Mixing pregnancy and booze is a controversial topic.
Many doctors recommend that women steer clear of alcohol for the entire nine months of pregnancy, but New York City’s Human Rights Commission is now weighing in with a caveat.
New guidelines unveiled last week say that bars cannot refuse to serve pregnant women alcohol, arguing that such treatment is discriminatory.
“Pregnant women should be allowed to enter any place of accommodation in New York City that a non-pregnant woman should be able to enter,” Carmelyn Malalis, commissioner and chairwoman of the city Commission on Human Rights, told ABC News.
It’s all part of a larger effort to enhance and protect the rights of pregnant women, particularly in the workplace.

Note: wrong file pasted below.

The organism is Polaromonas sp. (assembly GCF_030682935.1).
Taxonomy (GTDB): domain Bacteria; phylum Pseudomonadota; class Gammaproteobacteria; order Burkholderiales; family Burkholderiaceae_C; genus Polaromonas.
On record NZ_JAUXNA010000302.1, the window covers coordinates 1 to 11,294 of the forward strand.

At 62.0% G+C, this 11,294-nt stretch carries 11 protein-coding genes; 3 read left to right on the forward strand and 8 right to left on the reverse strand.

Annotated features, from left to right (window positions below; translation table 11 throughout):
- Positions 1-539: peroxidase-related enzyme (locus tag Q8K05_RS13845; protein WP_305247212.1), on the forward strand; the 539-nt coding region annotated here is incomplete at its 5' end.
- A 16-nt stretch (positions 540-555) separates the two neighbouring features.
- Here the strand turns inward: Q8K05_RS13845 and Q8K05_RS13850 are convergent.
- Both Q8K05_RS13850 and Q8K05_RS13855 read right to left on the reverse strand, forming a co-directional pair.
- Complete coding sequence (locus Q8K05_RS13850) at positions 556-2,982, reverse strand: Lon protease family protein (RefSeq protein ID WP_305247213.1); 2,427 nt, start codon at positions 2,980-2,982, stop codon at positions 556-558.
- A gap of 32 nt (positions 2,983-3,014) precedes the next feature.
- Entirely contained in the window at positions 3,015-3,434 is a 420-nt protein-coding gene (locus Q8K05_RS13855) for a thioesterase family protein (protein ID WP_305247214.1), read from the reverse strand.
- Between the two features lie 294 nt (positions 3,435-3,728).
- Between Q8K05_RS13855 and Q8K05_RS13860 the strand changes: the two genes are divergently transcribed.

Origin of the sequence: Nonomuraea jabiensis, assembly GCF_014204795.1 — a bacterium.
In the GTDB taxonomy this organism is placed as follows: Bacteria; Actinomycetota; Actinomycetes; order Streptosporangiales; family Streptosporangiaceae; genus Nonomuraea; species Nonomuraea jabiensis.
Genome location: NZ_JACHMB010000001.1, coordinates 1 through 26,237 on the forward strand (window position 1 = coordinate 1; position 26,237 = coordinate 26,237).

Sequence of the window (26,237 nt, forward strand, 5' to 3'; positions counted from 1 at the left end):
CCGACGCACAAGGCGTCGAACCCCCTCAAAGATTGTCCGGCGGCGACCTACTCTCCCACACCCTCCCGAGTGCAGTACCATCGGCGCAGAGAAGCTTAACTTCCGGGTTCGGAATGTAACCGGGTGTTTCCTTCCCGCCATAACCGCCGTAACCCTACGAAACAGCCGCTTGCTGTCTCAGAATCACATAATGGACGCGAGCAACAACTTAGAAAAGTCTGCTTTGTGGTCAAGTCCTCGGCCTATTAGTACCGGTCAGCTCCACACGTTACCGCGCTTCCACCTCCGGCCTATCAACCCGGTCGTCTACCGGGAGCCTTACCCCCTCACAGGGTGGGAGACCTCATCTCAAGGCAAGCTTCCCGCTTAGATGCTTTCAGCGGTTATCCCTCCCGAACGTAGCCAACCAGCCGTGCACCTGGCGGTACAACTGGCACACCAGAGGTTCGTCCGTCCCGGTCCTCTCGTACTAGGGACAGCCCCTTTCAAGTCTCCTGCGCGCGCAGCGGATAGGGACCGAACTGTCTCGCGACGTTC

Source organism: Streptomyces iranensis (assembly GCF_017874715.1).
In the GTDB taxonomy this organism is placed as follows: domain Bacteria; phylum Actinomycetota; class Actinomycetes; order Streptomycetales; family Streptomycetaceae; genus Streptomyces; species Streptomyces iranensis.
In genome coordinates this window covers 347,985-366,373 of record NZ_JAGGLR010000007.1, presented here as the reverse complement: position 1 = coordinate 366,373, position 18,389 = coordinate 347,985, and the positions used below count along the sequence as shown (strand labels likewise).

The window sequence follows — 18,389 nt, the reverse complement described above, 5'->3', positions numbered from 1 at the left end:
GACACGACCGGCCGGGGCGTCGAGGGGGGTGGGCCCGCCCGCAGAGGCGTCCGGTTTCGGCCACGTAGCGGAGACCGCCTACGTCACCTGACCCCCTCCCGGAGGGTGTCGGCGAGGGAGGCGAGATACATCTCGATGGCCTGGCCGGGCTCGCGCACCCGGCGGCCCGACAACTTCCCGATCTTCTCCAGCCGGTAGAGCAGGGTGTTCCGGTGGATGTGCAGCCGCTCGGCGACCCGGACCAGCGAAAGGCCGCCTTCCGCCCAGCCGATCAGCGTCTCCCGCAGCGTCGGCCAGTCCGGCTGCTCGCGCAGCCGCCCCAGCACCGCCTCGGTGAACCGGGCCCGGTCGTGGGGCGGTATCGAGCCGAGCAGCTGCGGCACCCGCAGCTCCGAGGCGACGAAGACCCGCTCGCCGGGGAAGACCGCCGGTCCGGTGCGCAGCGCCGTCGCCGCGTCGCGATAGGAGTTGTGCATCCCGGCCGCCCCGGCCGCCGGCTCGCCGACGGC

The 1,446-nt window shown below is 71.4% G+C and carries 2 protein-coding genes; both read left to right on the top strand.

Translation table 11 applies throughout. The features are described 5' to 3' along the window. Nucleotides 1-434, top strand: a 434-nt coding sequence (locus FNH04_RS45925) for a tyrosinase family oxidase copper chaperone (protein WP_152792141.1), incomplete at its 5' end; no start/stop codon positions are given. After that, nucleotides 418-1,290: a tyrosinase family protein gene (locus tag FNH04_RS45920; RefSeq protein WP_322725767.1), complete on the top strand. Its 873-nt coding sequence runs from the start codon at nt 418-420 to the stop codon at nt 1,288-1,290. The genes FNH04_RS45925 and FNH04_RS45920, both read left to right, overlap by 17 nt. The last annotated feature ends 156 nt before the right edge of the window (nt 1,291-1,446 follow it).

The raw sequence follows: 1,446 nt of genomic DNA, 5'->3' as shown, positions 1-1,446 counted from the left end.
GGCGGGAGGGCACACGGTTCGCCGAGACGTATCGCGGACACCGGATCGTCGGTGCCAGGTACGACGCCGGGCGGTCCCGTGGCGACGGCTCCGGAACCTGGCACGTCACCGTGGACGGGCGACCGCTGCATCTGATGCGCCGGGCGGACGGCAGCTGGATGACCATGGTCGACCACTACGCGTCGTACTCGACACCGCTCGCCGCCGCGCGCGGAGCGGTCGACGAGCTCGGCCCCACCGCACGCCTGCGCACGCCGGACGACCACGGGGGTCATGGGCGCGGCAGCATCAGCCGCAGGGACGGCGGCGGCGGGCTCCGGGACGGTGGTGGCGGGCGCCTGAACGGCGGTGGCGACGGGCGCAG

“The law that these guidelines are based on was really focused on making sure that women are able to stay in the workplace and not be forced to miss out on economic opportunities,” Malalis said.
Cases that prompted the new guidelines include a pregnant woman’s being denied access to a bar that her two non-pregnant friends were allowed to enter because of her bump, and another where a pregnant woman was denied access to a concert venue because of her pregnancy.
But many people are up in arms about the new guidelines, speaking out on message boards.
“If a woman has to drink while she is pregnant, she is not fit to be a parent,” one critic wrote.
“NYC has become a joke,” wrote another.
The Centers for Disease Control and Prevention warns against drinking while pregnant, noting in guidelines earlier this year that no amount of alcohol during pregnancy, no matter how small, is advisable.
And 18 states consider the consumption of alcohol during pregnancy the equivalent of child abuse.